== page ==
When stone-walling, a narcissist will dismiss the conversation and leave the room, or absolutely refuse to continue the conversation with you. This is beyond frustrating and totally invalidates your feelings and you as a person. The narcissist may even threaten to leave you if you try to continue the conversation.
This is the narcissist’s passive-aggressive tactic to refuse to deal with what you are saying.
The fully blown silent treatment is about a total refusal to communicate with you about ANYTHING. In fact, the cold-shoulder may be so extreme that the narcissist can totally disappear from your life, even if you are living together, and act like you never existed.
This is the narcissist’s ways of severely punishing you. It’s usually effective because many would argue being treated as if you don’t exist is one of the most painful traumas we could experience.
(Of course, until we have created a Thriver Recovery – and then we are relieved!)
The Passive-Aggressive Narcissistic Personality Type
In regard to narcissists, there is a personality type that stands out as being notably passive-aggressive.
This narcissist is the victim type, which is not EVERY narcissist. In contrast, many narcissists will make out to all and sundry that their life is wonderful.
However, this narcissist is a bag of misery, and constantly complains and whines believing everyone is demonising them, against them and judging them unfairly. This narcissist believes that his or her life is a series of terrible and woeful events.
Of course, like all pessimistic victims who refuse to shift from this state, these people are their own worst enemy. Bad circumstance after bad circumstance happens and this person gets more and more negative and sick and makes people walk on broken glass around them constantly.
For the passive-aggressive narcissist, nothing is every right or good enough.
This narcissist is “in your face” as someone who is impossible to deal with. Some examples are things like this: They will let you do things and make decisions and then tell you that was totally the wrong thing and decision to make. They may suggest that you haven’t done “that” for them for a while, and then when you do they pick fault with it.
This narcissist sets people up to fail constantly – demanding this and that and then criticising what anyone does. The truth is they are constantly projecting their vile mood onto anyone who is the vicinity to receive it.
The passive-aggressive narcissist tells all and sundry how no-one’s life is as terrible as theirs. They believe all of their hardships are unique and special circumstances.
This narcissist attempts to guilt people into feeling sorry for them, and do things for them, and even doing their bidding for them against the people who have treated them so “unfairly”.
He or she may manipulate you by telling you that you are their only true friend, or the only person they trust, or the only person who really understands them and loves them and cares for them.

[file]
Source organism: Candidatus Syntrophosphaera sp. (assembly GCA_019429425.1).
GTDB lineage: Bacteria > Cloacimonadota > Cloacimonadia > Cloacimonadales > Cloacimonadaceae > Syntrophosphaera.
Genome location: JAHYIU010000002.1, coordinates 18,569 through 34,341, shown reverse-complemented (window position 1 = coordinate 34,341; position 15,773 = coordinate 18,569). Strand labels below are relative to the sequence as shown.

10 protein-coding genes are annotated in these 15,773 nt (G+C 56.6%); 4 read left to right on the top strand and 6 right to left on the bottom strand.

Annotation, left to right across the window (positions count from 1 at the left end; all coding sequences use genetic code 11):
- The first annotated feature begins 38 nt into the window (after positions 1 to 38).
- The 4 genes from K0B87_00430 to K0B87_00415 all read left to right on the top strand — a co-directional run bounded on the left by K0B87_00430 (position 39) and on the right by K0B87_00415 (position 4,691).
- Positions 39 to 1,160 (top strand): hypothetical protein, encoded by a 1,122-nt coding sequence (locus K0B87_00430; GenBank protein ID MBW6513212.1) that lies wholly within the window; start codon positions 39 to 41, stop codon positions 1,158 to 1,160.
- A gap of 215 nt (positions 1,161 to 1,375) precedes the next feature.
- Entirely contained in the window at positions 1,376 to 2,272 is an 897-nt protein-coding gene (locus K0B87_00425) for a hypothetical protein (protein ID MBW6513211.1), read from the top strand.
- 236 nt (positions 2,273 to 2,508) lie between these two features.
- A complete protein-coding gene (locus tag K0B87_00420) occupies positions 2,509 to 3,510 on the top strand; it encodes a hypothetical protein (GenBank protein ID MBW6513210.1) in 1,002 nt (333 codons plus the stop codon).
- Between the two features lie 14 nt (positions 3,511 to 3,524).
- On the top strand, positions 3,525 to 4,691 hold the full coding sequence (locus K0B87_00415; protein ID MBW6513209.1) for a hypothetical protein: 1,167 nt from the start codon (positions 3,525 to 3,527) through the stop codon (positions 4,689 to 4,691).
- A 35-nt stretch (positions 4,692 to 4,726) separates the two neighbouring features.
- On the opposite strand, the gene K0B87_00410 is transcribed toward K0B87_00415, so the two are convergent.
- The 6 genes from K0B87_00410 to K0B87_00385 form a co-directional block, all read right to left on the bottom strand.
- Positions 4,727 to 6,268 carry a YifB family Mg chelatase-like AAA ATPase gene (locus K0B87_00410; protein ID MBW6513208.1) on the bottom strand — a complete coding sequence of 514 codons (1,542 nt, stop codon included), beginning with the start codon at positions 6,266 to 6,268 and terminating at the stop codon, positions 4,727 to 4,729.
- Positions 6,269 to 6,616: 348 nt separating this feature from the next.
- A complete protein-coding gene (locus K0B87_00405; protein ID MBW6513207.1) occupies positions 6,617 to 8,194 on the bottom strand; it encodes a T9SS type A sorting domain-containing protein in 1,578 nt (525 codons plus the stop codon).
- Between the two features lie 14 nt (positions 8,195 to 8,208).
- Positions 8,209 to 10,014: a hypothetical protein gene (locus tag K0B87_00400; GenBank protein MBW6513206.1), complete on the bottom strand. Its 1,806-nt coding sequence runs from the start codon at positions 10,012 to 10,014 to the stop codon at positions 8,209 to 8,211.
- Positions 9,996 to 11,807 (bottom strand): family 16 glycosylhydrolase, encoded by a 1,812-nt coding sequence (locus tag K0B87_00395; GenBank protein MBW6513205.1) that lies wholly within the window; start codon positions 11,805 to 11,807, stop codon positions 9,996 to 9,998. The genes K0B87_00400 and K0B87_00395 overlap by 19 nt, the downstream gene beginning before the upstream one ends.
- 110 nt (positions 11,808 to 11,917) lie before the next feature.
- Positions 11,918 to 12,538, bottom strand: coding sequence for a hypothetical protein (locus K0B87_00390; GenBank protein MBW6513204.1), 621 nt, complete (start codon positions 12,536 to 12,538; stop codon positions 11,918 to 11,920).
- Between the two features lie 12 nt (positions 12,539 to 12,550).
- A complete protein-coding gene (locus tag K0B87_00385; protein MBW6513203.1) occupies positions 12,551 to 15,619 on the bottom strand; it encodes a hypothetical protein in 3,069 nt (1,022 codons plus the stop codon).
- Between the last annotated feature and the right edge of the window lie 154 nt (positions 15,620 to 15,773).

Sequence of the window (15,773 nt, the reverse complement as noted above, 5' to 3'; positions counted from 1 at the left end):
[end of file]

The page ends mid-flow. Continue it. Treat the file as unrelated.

Initially, you feel special and needed, yet it’s inevitable that you too will be demonised along with everyone else no matter how hard you try to help them.
When we come across people like this, we wonder why they even want to “live”, their life is such a tortuous misery to themselves and others.
How To Deal With Passive-Aggressive People
To someone like Joan, you could say to her, “I know you need help and please know you deserve to ask for it. I am here to support you and I want to, please don’t feel guilty for asking”.
With compassion and giving her permission to speak up, we may lovingly help her get the confidence to know it is okay to ask for what she needs and help support her new understanding that asking for help doesn’t make her any less lovable, acceptable and worthy of her place in everyone’s life.
If you were to try doing this with a narcissist, they would recoil at the thought of being classified as “needy” or “vulnerable”, and they would hate that you have “seen” them.
A likely inner response, that would be very different from Joan’s relief, would be to work out how to control and hurt you so that you would never expose them as vulnerable again.
A narcissist doesn’t want your “help” in an honest, open, connected way. The narcissist wants your “help” (translated to energy, time, resources and soul) whilst they have the upper hand and control, where you can never truly have a real connection with them or be close enough to hurt them.
How do you deal with a passive-aggressive narcissist, which is any narcissist?
Detach, Go No Contact or Modified Contact and heal and empower yourself.
You can’t deal with them, you can only deal with your own fears and then start generating your True Life regardless of who the narcissist continues to be – and the more you become real, authentic, healed and whole, the less they can be in your existence.
Latest posts by Melanie Tonia Evans (see all)
- 6 Steps To Regaining Your Health After Narcissistic Abuse - July 4, 2018
- How To Spot A Spiritual Narcissist - June 28, 2018
- How I Evolved My Relationships With Family And Friends - June 26, 2018